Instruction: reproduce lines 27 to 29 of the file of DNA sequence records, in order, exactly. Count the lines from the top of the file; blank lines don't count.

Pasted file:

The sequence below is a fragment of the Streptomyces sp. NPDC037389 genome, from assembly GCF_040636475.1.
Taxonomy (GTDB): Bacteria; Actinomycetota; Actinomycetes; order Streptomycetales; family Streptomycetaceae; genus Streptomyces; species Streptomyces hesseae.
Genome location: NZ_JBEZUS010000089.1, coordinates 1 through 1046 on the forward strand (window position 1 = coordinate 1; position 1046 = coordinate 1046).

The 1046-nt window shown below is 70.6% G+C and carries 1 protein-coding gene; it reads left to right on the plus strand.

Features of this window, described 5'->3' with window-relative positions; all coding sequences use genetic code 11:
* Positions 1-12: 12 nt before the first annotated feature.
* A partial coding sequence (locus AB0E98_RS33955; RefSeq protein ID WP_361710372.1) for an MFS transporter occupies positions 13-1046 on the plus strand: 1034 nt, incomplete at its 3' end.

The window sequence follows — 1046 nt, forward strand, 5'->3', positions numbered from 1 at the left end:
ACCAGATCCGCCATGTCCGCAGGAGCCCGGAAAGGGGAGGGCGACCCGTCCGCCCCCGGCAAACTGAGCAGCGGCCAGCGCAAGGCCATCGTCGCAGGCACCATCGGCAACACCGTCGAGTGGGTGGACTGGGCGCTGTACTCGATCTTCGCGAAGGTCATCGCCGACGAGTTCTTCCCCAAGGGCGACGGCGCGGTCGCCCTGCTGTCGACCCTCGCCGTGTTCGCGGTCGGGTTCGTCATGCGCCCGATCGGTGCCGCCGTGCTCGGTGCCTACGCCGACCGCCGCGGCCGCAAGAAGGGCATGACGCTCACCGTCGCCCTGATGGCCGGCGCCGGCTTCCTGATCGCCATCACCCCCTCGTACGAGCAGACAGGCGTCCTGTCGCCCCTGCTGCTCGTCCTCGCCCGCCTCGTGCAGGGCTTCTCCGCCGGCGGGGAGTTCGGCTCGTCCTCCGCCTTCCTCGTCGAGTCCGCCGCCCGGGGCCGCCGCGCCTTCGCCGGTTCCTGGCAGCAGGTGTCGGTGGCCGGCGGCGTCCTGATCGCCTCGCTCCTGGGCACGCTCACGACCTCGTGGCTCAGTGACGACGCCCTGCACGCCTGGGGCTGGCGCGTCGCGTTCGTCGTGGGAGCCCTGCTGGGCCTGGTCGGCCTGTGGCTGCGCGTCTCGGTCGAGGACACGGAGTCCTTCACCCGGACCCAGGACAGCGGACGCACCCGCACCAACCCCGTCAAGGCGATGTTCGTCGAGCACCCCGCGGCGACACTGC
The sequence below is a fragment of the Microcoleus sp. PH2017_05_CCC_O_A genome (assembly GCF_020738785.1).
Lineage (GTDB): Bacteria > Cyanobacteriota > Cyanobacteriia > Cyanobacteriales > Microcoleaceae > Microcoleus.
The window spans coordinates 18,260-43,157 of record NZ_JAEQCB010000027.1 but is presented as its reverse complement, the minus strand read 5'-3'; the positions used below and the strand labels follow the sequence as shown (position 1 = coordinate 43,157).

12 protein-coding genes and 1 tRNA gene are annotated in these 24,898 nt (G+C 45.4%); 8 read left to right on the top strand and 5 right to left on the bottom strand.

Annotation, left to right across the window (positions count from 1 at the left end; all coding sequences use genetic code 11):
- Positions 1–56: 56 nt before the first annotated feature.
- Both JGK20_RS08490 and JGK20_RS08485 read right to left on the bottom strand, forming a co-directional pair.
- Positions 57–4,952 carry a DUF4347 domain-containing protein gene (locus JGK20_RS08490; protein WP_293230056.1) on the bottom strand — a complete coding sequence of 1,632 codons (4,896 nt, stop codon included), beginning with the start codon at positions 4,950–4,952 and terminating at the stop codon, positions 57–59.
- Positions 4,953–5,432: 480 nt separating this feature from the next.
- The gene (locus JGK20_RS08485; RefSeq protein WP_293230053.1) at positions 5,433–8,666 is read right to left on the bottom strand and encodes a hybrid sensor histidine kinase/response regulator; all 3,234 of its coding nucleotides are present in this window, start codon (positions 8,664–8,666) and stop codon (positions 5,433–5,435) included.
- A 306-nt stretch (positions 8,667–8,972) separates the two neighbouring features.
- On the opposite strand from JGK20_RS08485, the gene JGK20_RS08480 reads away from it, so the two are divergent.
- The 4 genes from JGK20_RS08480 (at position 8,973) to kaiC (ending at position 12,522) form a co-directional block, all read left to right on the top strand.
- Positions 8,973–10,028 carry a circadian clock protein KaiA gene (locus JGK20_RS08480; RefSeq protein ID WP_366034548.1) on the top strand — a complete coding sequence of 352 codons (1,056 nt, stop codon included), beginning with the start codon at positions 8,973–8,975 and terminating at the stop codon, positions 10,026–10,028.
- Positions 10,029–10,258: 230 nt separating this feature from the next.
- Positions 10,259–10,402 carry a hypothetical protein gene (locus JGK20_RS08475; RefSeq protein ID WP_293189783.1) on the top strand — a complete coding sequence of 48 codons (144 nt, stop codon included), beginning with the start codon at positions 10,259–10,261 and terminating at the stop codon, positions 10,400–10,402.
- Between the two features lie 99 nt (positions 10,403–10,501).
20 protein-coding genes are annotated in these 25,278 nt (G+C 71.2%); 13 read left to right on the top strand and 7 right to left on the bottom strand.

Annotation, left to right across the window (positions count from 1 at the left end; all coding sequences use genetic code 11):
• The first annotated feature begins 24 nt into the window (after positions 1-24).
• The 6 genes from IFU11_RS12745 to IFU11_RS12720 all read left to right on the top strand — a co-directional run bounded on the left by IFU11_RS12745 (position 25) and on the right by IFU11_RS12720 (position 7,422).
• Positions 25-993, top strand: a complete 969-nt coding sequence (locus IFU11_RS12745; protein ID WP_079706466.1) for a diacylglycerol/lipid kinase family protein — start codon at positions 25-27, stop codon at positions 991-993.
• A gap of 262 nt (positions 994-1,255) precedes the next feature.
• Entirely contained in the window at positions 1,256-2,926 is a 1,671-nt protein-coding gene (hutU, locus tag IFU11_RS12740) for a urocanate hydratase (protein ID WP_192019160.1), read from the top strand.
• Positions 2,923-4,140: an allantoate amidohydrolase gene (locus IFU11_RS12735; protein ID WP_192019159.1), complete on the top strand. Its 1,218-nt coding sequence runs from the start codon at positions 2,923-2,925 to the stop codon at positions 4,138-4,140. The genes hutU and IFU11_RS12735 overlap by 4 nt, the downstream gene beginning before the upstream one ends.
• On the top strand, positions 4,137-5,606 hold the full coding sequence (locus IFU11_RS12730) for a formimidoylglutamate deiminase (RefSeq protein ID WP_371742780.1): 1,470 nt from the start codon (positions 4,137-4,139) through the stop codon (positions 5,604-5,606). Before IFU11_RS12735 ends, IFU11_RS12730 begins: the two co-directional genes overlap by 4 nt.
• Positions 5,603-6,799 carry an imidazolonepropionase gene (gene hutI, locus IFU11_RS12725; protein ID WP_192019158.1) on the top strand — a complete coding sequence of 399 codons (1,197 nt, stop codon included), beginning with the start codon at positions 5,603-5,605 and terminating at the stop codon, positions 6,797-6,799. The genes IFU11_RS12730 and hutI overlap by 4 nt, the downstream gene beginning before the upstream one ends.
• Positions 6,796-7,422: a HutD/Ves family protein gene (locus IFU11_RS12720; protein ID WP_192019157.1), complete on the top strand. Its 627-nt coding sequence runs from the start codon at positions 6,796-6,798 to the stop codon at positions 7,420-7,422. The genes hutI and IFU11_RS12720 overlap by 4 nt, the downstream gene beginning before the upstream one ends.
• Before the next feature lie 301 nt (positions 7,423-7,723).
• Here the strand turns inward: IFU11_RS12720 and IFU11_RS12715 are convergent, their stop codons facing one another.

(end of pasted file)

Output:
20 protein-coding genes are annotated in these 25,278 nt (G+C 71.2%); 13 read left to right on the top strand and 7 right to left on the bottom strand.

Annotation, left to right across the window (positions count from 1 at the left end; all coding sequences use genetic code 11):
• The first annotated feature begins 24 nt into the window (after positions 1-24).